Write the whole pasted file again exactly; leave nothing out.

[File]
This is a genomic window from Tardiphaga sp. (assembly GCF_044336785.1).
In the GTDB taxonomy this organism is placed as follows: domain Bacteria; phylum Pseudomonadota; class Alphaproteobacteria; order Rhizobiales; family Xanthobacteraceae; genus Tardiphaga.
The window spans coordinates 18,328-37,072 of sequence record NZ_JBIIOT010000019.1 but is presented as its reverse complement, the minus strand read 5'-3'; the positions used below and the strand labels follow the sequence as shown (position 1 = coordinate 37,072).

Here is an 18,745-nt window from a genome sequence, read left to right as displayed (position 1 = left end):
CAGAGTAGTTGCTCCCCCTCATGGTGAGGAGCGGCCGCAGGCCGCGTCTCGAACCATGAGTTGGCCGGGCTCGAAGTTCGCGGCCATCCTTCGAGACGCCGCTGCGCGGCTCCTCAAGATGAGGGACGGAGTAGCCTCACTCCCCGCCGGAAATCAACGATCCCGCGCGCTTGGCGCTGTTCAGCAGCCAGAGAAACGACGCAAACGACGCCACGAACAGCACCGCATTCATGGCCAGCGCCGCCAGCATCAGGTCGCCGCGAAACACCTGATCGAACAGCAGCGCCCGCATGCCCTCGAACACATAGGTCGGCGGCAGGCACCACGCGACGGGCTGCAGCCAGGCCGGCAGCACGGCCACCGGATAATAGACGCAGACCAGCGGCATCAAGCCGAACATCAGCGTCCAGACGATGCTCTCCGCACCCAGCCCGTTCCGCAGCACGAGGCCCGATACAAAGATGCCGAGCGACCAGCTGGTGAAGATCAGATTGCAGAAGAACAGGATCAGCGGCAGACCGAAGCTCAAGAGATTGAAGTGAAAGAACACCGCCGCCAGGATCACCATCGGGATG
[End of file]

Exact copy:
This is a genomic window from Tardiphaga sp. (assembly GCF_044336785.1).
In the GTDB taxonomy this organism is placed as follows: domain Bacteria; phylum Pseudomonadota; class Alphaproteobacteria; order Rhizobiales; family Xanthobacteraceae; genus Tardiphaga.
The window spans coordinates 18,328-37,072 of sequence record NZ_JBIIOT010000019.1 but is presented as its reverse complement, the minus strand read 5'-3'; the positions used below and the strand labels follow the sequence as shown (position 1 = coordinate 37,072).

Here is an 18,745-nt window from a genome sequence, read left to right as displayed (position 1 = left end):
CAGAGTAGTTGCTCCCCCTCATGGTGAGGAGCGGCCGCAGGCCGCGTCTCGAACCATGAGTTGGCCGGGCTCGAAGTTCGCGGCCATCCTTCGAGACGCCGCTGCGCGGCTCCTCAAGATGAGGGACGGAGTAGCCTCACTCCCCGCCGGAAATCAACGATCCCGCGCGCTTGGCGCTGTTCAGCAGCCAGAGAAACGACGCAAACGACGCCACGAACAGCACCGCATTCATGGCCAGCGCCGCCAGCATCAGGTCGCCGCGAAACACCTGATCGAACAGCAGCGCCCGCATGCCCTCGAACACATAGGTCGGCGGCAGGCACCACGCGACGGGCTGCAGCCAGGCCGGCAGCACGGCCACCGGATAATAGACGCAGACCAGCGGCATCAAGCCGAACATCAGCGTCCAGACGATGCTCTCCGCACCCAGCCCGTTCCGCAGCACGAGGCCCGATACAAAGATGCCGAGCGACCAGCTGGTGAAGATCAGATTGCAGAAGAACAGGATCAGCGGCAGACCGAAGCTCAAGAGATTGAAGTGAAAGAACACCGCCGCCAGGATCACCATCGGGATG